Returning to the United States, where the situation is not quite that bad, there’s the same disparity between public opinion and policy on a very wide range of issues. Take for example the issue of minimum wage. The one view is that the minimum wage ought to be indexed to the cost of living and high enough to prevent falling below the poverty line. Eighty percent of the public support that and forty percent of the wealthy. What’s the minimum wage? Going down, way below these levels. It’s the same with laws that facilitate union activity: strongly supported by the public; opposed by the very wealthy – disappearing. The same is true on national healthcare. The U.S., as you may know, has a health system which is an international scandal, it has twice the per capita costs of other OECD countries and relatively poor outcomes. The only privatized, pretty much unregulated system. The public doesn’t like it. They’ve been calling for national healthcare, public options, for years, but the financial institutions think it’s fine, so it stays: stasis.

________

One of the most interesting cases has to do with taxes. For 35 years there have been polls on ‘what do you think taxes ought to be?’ Large majorities have held that the corporations and the wealthy should pay higher taxes. They’ve steadily been going down through this period.

________

Well, another important feature of RECD is that the public must be kept in the dark about what is happening to them. The “herd” must remain “bewildered”. The reasons were explained lucidly by the professor of the science of government at Harvard – that’s the official name – another respected liberal figure, Samuel Huntington. As he pointed out, “power remains strong when it remains in the dark. Exposed to sunlight, it begins to evaporate”. Bradley Manning is facing a life in prison for failure to comprehend this scientific principle. Now Edward Snowden as well. And it works pretty well. If you take a look at polls, it reveals how well it works. So for example, recent polls pretty consistently reveal that Republicans are preferred to Democrats on most issues and crucially on the issues in which the public opposes the policies of the Republicans and favors the policies of the Democrats. One striking example of this is that majorities say that they favor the Republicans on tax policy, while the same majorities oppose those policies. This runs across the board. This is even true of the far right, the Tea Party types. This goes along with an astonishing level of contempt for government. Favorable opinions about Congress are literally in the single digits. The rest of the government as well. It’s all declining sharply.

_________

Well, another important feature of RECD is that the public must be kept in the dark about what is happening to them. The “herd” must remain “bewildered”. The reasons were explained lucidly by the professor of the science of government at Harvard – that’s the official name – another respected liberal figure, Samuel Huntington. As he pointed out, “power remains strong when it remains in the dark. Exposed to sunlight, it begins to evaporate”. Bradley Manning is facing a life in prison for failure to comprehend this scientific principle. Now Edward Snowden as well. And it works pretty well. If you take a look at polls, it reveals how well it works. So for example, recent polls pretty consistently reveal that Republicans are preferred to Democrats on most issues and crucially on the issues in which the public opposes the policies of the Republicans and favors the policies of the Democrats. One striking example of this is that majorities say that they favor the Republicans on tax policy, while the same majorities oppose those policies. This runs across the board. This is even true of the far right, the Tea Party types. This goes along with an astonishing level of contempt for government. Favorable opinions about Congress are literally in the single digits. The rest of the government as well. It’s all declining sharply.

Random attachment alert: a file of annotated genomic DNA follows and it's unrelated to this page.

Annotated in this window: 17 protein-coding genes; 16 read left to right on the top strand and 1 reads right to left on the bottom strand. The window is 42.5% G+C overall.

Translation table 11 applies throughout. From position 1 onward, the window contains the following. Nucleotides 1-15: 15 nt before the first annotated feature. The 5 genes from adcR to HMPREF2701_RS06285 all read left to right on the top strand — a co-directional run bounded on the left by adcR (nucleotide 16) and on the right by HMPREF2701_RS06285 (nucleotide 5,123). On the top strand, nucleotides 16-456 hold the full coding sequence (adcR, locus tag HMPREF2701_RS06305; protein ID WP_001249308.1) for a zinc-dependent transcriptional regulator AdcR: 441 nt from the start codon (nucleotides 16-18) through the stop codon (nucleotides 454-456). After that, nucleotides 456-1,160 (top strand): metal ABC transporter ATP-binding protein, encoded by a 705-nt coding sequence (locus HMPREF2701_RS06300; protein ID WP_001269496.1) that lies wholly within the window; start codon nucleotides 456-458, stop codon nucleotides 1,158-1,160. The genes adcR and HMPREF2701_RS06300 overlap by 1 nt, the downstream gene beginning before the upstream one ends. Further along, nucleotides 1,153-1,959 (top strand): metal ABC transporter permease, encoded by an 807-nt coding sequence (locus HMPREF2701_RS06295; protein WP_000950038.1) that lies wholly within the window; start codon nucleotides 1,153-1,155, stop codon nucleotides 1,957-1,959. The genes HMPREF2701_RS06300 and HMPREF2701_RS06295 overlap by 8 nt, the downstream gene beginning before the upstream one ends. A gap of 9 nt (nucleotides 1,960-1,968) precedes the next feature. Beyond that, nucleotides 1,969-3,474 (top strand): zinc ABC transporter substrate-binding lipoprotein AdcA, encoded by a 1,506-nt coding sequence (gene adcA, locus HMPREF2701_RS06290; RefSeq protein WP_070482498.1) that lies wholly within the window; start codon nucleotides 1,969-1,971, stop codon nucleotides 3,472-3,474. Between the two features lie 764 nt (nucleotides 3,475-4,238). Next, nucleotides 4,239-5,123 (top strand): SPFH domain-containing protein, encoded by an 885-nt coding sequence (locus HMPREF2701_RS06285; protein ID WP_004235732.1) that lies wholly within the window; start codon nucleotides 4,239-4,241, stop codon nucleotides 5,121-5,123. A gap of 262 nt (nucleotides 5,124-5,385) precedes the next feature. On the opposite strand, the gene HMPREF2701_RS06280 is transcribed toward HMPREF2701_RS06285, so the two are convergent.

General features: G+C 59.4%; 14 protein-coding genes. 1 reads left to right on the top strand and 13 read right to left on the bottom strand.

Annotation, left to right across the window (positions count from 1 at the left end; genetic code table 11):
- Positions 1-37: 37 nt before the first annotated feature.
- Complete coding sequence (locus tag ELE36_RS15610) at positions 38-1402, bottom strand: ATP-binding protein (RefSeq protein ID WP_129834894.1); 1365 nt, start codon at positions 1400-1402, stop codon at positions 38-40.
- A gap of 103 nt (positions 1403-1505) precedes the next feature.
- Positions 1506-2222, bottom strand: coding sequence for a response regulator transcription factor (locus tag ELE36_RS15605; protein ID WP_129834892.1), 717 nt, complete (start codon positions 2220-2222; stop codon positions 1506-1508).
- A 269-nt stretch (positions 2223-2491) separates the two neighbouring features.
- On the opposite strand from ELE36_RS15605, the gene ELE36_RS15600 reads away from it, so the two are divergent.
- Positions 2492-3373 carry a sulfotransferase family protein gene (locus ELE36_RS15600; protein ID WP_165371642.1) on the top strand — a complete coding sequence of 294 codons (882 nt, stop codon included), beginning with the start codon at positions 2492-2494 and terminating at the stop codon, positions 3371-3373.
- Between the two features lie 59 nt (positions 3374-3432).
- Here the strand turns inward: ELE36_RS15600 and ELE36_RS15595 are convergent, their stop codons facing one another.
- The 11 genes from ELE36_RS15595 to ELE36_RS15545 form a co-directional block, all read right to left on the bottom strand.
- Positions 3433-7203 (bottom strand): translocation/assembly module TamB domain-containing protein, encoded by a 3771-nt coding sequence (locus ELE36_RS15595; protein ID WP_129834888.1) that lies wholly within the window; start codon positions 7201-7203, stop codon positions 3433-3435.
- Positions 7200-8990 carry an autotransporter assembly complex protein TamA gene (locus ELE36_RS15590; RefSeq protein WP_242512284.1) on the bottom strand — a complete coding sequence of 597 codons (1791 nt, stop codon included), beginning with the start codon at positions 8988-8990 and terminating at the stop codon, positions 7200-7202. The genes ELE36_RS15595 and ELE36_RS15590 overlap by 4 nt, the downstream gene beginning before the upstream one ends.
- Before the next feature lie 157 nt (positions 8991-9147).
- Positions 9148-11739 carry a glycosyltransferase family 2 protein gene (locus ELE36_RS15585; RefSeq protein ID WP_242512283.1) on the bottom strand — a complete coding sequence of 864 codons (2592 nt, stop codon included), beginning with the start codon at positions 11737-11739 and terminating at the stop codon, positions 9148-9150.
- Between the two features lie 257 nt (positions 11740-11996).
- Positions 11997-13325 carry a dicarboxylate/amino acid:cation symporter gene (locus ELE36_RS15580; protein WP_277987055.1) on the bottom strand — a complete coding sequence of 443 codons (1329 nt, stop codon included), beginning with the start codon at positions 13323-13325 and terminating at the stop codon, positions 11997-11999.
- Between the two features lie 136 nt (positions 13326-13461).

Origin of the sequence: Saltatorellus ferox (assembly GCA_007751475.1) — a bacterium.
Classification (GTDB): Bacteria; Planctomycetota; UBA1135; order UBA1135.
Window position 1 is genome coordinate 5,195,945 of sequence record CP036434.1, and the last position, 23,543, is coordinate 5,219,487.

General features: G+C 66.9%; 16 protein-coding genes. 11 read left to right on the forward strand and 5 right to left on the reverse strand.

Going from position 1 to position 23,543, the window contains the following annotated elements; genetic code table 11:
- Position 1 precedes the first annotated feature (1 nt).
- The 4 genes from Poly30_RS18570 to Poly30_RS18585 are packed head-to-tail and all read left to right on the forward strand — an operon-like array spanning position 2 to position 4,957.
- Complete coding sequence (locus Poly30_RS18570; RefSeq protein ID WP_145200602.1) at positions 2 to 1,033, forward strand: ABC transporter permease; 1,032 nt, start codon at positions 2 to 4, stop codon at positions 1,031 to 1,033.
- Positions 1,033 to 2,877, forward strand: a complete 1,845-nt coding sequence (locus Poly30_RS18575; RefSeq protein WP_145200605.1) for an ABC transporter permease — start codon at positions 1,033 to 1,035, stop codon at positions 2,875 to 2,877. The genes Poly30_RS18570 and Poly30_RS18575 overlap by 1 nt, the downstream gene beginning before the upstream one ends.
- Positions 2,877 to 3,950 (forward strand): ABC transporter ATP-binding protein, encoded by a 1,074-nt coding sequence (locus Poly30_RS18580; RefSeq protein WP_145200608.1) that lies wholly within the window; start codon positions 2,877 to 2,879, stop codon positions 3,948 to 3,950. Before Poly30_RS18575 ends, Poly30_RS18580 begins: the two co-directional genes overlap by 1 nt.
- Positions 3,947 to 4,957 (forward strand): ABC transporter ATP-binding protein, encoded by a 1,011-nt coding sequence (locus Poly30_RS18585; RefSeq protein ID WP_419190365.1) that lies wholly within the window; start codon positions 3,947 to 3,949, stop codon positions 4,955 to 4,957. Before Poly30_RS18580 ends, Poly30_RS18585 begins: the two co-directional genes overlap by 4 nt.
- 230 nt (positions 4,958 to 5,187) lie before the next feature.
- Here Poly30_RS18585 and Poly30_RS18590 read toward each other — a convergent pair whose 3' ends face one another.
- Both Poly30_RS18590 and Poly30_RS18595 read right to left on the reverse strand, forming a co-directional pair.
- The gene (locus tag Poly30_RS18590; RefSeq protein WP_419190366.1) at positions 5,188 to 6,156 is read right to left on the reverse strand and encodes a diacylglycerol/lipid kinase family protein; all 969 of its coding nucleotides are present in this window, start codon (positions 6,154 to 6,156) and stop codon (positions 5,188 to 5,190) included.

_______

There are many mechanisms, too familiar to review, but that’s not safe enough either. There are major institutions that are specifically dedicated to undermining authentic democracy. One of them is called the public relations industry. A huge industry, it was in fact developed on the principle that it’s necessary to regiment the minds of men, much as an army regiments its soldiers – I was actually quoting from one of its leading figures before. The role of the PR industry in elections is explicitly to undermine the school-child version of democracy. What you learn in school is that democracies are based on informed voters making rational decisions. All you have to do is take a look at an electoral campaign run by the PR industry and see that the purpose is to create uninformed voters who will make irrational decisions.

2 thoughts on “Some thoughts on Chomsky’s: The U.S. behaves nothing like a democracy

  1. More Chomsky. yes, now I have to love you forever.

    He was in Ottawa a couple of years ago. I went to listen to his lecture. It was amazing and embarrassing. Amazing because I got to hear him live. What a man! Embarrassing because the audience didn’t get his jokes. And I was like, seriously, people? Why are you even here, then?

    Like